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I know UDP header incorrect lenght is usually part of security testing as this one could crash the target machine. However, how to do that on your own?

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Testing the header length of a packet is important part of security testing... if you are writing a TCP/IP stack. But no one is going to test this on a penetration test because this will have little or no affect on a real world system.

Building strange packets is useful for testing firewalls, and hping is very useful for that (as well as nmap :). Here is a good tutorial on using hping. This following command is sending the largest UDP packet possible, if you try an encode a larger size you'll get a one's complement integer overflow due to bit boundaries (which isn't very useful).

hping -2 -p 7 -d 65535 -E /root/signature.sig

If you want to verify that a malformed packet is built correctly you should grab Wireshark.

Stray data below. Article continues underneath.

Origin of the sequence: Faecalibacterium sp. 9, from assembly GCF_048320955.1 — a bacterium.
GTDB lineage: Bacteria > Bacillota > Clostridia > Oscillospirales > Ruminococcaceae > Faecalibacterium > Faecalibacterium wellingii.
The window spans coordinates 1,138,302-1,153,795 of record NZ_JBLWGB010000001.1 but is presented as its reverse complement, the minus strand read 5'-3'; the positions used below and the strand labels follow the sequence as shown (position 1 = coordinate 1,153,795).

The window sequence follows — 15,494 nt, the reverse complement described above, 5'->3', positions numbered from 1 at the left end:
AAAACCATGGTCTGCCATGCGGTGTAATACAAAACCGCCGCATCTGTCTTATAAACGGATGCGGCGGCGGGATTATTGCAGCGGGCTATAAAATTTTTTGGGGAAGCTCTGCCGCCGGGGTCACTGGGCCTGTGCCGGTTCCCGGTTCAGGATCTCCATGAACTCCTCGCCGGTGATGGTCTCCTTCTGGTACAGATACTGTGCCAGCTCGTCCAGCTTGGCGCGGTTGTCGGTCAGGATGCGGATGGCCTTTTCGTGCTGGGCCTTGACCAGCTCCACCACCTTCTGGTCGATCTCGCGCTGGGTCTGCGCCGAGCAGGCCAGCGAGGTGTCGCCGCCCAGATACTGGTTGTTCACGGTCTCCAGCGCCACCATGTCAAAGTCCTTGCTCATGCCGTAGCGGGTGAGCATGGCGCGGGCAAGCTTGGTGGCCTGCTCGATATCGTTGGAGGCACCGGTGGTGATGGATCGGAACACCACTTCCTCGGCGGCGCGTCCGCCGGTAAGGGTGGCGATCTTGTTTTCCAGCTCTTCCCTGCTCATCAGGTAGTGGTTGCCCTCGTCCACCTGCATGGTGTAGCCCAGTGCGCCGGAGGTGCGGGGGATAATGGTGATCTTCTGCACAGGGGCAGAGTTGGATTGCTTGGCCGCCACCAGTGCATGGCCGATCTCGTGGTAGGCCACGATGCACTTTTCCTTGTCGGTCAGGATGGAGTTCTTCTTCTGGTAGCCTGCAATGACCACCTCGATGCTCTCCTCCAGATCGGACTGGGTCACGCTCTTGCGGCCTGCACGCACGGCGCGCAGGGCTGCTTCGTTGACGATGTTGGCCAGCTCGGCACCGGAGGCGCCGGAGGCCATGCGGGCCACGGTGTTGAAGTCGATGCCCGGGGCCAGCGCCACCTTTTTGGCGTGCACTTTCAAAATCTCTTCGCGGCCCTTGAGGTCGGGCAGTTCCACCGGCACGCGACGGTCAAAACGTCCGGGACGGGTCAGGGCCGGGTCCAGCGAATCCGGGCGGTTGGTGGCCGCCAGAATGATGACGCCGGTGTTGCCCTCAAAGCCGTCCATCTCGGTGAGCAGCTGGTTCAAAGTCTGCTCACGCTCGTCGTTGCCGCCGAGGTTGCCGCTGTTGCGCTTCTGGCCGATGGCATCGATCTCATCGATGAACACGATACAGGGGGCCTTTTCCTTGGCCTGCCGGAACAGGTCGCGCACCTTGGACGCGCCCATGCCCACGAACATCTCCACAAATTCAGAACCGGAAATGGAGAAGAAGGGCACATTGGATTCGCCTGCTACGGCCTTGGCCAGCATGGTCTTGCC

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So, you cannot crash any computer by sending a packet with invalid lenght?? Its mentioned almost in every penetration testing guide –  Thomas Jun 24 '10 at 17:41
@Tomas As a penetration tester I am 100% sure that no production tcp/ip stack is going to succumb to such a simple attack, but your welcome to try it. These low layer protocols have been heavy tested, your better off looking for memory corruption flaws in osi layer 7 (application), layer 4 is very simple in comparison and there for less likely for something to go wrong. –  Rook Jun 24 '10 at 17:46
@Tomas on a side note, you are right about testing the length parameter. often times this is used as an offset in a memcpy() or similar function. –  Rook Jun 24 '10 at 17:48
The Rook: thank you! I have never meet any penetration tester, do you mind if discuss a few questions with you? Over email or whatever, I would really appreciate it. Just entering to this field. Thanks! –  Thomas Jun 24 '10 at 18:44
@Tomas sure what is your email? –  Rook Jun 24 '10 at 19:17
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